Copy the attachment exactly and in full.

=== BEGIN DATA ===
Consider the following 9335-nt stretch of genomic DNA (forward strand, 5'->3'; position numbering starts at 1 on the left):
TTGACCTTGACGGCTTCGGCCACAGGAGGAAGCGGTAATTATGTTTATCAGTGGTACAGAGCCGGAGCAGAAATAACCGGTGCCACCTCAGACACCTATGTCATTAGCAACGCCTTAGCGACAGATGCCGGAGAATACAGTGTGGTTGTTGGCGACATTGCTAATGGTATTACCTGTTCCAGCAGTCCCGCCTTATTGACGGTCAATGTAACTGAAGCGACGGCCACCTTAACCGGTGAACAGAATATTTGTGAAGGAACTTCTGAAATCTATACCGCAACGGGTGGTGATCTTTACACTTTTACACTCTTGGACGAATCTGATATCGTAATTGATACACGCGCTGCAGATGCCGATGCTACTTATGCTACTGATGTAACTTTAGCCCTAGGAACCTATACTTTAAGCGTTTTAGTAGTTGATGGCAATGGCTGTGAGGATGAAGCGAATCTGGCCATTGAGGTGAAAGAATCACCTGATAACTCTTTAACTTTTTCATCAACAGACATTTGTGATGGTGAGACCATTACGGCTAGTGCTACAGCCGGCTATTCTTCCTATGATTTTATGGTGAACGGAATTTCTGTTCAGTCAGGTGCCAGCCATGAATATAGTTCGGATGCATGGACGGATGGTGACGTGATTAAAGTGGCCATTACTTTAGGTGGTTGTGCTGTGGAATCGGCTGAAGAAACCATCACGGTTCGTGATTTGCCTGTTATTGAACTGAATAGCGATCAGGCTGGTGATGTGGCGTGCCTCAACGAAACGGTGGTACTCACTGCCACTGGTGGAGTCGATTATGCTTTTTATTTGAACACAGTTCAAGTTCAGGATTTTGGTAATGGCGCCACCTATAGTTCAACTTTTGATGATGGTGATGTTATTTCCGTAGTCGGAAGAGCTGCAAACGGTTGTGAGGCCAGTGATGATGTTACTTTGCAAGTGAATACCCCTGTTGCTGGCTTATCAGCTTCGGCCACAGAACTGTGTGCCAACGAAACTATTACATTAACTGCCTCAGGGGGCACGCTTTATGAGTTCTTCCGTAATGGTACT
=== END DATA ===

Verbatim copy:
Consider the following 9335-nt stretch of genomic DNA (forward strand, 5'->3'; position numbering starts at 1 on the left):
TTGACCTTGACGGCTTCGGCCACAGGAGGAAGCGGTAATTATGTTTATCAGTGGTACAGAGCCGGAGCAGAAATAACCGGTGCCACCTCAGACACCTATGTCATTAGCAACGCCTTAGCGACAGATGCCGGAGAATACAGTGTGGTTGTTGGCGACATTGCTAATGGTATTACCTGTTCCAGCAGTCCCGCCTTATTGACGGTCAATGTAACTGAAGCGACGGCCACCTTAACCGGTGAACAGAATATTTGTGAAGGAACTTCTGAAATCTATACCGCAACGGGTGGTGATCTTTACACTTTTACACTCTTGGACGAATCTGATATCGTAATTGATACACGCGCTGCAGATGCCGATGCTACTTATGCTACTGATGTAACTTTAGCCCTAGGAACCTATACTTTAAGCGTTTTAGTAGTTGATGGCAATGGCTGTGAGGATGAAGCGAATCTGGCCATTGAGGTGAAAGAATCACCTGATAACTCTTTAACTTTTTCATCAACAGACATTTGTGATGGTGAGACCATTACGGCTAGTGCTACAGCCGGCTATTCTTCCTATGATTTTATGGTGAACGGAATTTCTGTTCAGTCAGGTGCCAGCCATGAATATAGTTCGGATGCATGGACGGATGGTGACGTGATTAAAGTGGCCATTACTTTAGGTGGTTGTGCTGTGGAATCGGCTGAAGAAACCATCACGGTTCGTGATTTGCCTGTTATTGAACTGAATAGCGATCAGGCTGGTGATGTGGCGTGCCTCAACGAAACGGTGGTACTCACTGCCACTGGTGGAGTCGATTATGCTTTTTATTTGAACACAGTTCAAGTTCAGGATTTTGGTAATGGCGCCACCTATAGTTCAACTTTTGATGATGGTGATGTTATTTCCGTAGTCGGAAGAGCTGCAAACGGTTGTGAGGCCAGTGATGATGTTACTTTGCAAGTGAATACCCCTGTTGCTGGCTTATCAGCTTCGGCCACAGAACTGTGTGCCAACGAAACTATTACATTAACTGCCTCAGGGGGCACGCTTTATGAGTTCTTCCGTAATGGTACT